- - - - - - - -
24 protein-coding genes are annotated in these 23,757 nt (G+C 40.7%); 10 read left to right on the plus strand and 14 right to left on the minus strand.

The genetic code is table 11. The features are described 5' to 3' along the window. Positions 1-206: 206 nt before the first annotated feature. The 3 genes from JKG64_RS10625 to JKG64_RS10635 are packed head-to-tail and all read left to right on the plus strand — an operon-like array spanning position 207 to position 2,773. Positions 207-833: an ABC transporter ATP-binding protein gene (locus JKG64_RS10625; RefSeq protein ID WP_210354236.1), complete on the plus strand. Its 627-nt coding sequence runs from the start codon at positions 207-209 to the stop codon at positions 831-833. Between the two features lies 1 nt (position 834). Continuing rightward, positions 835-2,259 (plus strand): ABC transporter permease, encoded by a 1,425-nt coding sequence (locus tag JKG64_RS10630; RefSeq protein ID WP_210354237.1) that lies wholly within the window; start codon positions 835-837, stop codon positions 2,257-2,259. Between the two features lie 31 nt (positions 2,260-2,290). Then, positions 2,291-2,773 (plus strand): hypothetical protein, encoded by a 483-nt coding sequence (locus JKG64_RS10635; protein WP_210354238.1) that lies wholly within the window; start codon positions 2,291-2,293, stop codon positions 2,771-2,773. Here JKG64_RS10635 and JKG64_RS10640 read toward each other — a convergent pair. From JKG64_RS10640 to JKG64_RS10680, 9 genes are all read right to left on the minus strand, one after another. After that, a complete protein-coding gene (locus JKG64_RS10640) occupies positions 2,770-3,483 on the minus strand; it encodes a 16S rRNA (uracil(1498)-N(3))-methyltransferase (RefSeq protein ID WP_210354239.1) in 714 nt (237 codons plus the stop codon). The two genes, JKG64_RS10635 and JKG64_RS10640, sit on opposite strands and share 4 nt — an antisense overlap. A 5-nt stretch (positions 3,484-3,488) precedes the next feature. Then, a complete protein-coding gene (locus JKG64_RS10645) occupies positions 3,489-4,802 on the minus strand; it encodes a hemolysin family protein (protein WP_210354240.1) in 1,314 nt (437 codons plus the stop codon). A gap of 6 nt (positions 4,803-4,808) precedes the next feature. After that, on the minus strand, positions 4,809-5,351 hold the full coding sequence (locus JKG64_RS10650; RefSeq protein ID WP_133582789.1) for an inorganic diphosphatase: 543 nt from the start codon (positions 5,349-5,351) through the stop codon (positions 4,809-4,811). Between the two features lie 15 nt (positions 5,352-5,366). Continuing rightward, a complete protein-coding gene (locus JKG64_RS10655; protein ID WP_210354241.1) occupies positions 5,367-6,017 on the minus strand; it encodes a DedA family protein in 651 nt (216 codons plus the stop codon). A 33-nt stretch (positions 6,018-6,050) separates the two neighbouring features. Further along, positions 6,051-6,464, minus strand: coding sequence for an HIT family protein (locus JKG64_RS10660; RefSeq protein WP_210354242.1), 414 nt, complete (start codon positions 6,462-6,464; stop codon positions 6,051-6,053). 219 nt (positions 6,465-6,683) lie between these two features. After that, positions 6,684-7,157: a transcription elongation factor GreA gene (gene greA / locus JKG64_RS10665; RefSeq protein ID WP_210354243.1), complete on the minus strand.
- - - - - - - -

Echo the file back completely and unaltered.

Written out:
24 protein-coding genes are annotated in these 23,757 nt (G+C 40.7%); 10 read left to right on the plus strand and 14 right to left on the minus strand.

The genetic code is table 11. The features are described 5' to 3' along the window. Positions 1-206: 206 nt before the first annotated feature. The 3 genes from JKG64_RS10625 to JKG64_RS10635 are packed head-to-tail and all read left to right on the plus strand — an operon-like array spanning position 207 to position 2,773. Positions 207-833: an ABC transporter ATP-binding protein gene (locus JKG64_RS10625; RefSeq protein ID WP_210354236.1), complete on the plus strand. Its 627-nt coding sequence runs from the start codon at positions 207-209 to the stop codon at positions 831-833. Between the two features lies 1 nt (position 834). Continuing rightward, positions 835-2,259 (plus strand): ABC transporter permease, encoded by a 1,425-nt coding sequence (locus tag JKG64_RS10630; RefSeq protein ID WP_210354237.1) that lies wholly within the window; start codon positions 835-837, stop codon positions 2,257-2,259. Between the two features lie 31 nt (positions 2,260-2,290). Then, positions 2,291-2,773 (plus strand): hypothetical protein, encoded by a 483-nt coding sequence (locus JKG64_RS10635; protein WP_210354238.1) that lies wholly within the window; start codon positions 2,291-2,293, stop codon positions 2,771-2,773. Here JKG64_RS10635 and JKG64_RS10640 read toward each other — a convergent pair. From JKG64_RS10640 to JKG64_RS10680, 9 genes are all read right to left on the minus strand, one after another. After that, a complete protein-coding gene (locus JKG64_RS10640) occupies positions 2,770-3,483 on the minus strand; it encodes a 16S rRNA (uracil(1498)-N(3))-methyltransferase (RefSeq protein ID WP_210354239.1) in 714 nt (237 codons plus the stop codon). The two genes, JKG64_RS10635 and JKG64_RS10640, sit on opposite strands and share 4 nt — an antisense overlap. A 5-nt stretch (positions 3,484-3,488) precedes the next feature. Then, a complete protein-coding gene (locus JKG64_RS10645) occupies positions 3,489-4,802 on the minus strand; it encodes a hemolysin family protein (protein WP_210354240.1) in 1,314 nt (437 codons plus the stop codon). A gap of 6 nt (positions 4,803-4,808) precedes the next feature. After that, on the minus strand, positions 4,809-5,351 hold the full coding sequence (locus JKG64_RS10650; RefSeq protein ID WP_133582789.1) for an inorganic diphosphatase: 543 nt from the start codon (positions 5,349-5,351) through the stop codon (positions 4,809-4,811). Between the two features lie 15 nt (positions 5,352-5,366). Continuing rightward, a complete protein-coding gene (locus JKG64_RS10655; protein ID WP_210354241.1) occupies positions 5,367-6,017 on the minus strand; it encodes a DedA family protein in 651 nt (216 codons plus the stop codon). A 33-nt stretch (positions 6,018-6,050) separates the two neighbouring features. Further along, positions 6,051-6,464, minus strand: coding sequence for an HIT family protein (locus JKG64_RS10660; RefSeq protein WP_210354242.1), 414 nt, complete (start codon positions 6,462-6,464; stop codon positions 6,051-6,053). 219 nt (positions 6,465-6,683) lie between these two features. After that, positions 6,684-7,157: a transcription elongation factor GreA gene (gene greA / locus JKG64_RS10665; RefSeq protein ID WP_210354243.1), complete on the minus strand.